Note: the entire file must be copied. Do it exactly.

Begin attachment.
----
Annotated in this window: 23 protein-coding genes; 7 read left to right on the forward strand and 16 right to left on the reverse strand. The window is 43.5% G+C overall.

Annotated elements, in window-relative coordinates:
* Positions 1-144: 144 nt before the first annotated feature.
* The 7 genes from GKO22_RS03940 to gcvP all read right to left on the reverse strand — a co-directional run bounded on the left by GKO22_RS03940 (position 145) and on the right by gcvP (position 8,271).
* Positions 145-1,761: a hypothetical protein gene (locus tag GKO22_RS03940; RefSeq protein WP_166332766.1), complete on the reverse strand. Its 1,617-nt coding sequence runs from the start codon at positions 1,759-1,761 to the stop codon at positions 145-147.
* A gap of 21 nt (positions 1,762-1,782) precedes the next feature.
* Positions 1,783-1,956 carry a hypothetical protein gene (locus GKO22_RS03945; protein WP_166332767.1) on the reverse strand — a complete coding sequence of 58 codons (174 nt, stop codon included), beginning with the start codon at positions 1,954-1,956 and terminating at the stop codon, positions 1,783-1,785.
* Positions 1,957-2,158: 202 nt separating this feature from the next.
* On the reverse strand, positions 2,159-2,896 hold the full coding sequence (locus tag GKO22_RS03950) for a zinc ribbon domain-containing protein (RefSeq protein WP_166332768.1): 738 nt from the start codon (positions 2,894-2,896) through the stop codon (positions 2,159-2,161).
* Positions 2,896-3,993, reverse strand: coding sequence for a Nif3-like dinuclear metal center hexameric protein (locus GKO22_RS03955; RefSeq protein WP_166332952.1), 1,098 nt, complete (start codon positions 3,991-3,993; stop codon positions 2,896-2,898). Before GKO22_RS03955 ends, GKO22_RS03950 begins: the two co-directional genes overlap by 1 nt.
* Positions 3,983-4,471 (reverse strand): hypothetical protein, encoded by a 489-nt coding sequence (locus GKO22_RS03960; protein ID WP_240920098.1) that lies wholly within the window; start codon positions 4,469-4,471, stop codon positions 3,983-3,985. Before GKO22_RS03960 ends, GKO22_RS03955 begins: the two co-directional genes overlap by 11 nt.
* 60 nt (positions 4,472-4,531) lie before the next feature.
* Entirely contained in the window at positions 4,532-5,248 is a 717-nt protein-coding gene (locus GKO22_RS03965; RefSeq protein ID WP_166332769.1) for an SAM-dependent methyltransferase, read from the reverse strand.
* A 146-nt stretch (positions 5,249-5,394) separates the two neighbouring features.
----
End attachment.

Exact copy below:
Annotated in this window: 23 protein-coding genes; 7 read left to right on the forward strand and 16 right to left on the reverse strand. The window is 43.5% G+C overall.

Annotated elements, in window-relative coordinates:
* Positions 1-144: 144 nt before the first annotated feature.
* The 7 genes from GKO22_RS03940 to gcvP all read right to left on the reverse strand — a co-directional run bounded on the left by GKO22_RS03940 (position 145) and on the right by gcvP (position 8,271).
* Positions 145-1,761: a hypothetical protein gene (locus tag GKO22_RS03940; RefSeq protein WP_166332766.1), complete on the reverse strand. Its 1,617-nt coding sequence runs from the start codon at positions 1,759-1,761 to the stop codon at positions 145-147.
* A gap of 21 nt (positions 1,762-1,782) precedes the next feature.
* Positions 1,783-1,956 carry a hypothetical protein gene (locus GKO22_RS03945; protein WP_166332767.1) on the reverse strand — a complete coding sequence of 58 codons (174 nt, stop codon included), beginning with the start codon at positions 1,954-1,956 and terminating at the stop codon, positions 1,783-1,785.
* Positions 1,957-2,158: 202 nt separating this feature from the next.
* On the reverse strand, positions 2,159-2,896 hold the full coding sequence (locus tag GKO22_RS03950) for a zinc ribbon domain-containing protein (RefSeq protein WP_166332768.1): 738 nt from the start codon (positions 2,894-2,896) through the stop codon (positions 2,159-2,161).
* Positions 2,896-3,993, reverse strand: coding sequence for a Nif3-like dinuclear metal center hexameric protein (locus GKO22_RS03955; RefSeq protein WP_166332952.1), 1,098 nt, complete (start codon positions 3,991-3,993; stop codon positions 2,896-2,898). Before GKO22_RS03955 ends, GKO22_RS03950 begins: the two co-directional genes overlap by 1 nt.
* Positions 3,983-4,471 (reverse strand): hypothetical protein, encoded by a 489-nt coding sequence (locus GKO22_RS03960; protein ID WP_240920098.1) that lies wholly within the window; start codon positions 4,469-4,471, stop codon positions 3,983-3,985. Before GKO22_RS03960 ends, GKO22_RS03955 begins: the two co-directional genes overlap by 11 nt.
* 60 nt (positions 4,472-4,531) lie before the next feature.
* Entirely contained in the window at positions 4,532-5,248 is a 717-nt protein-coding gene (locus GKO22_RS03965; RefSeq protein ID WP_166332769.1) for an SAM-dependent methyltransferase, read from the reverse strand.
* A 146-nt stretch (positions 5,249-5,394) separates the two neighbouring features.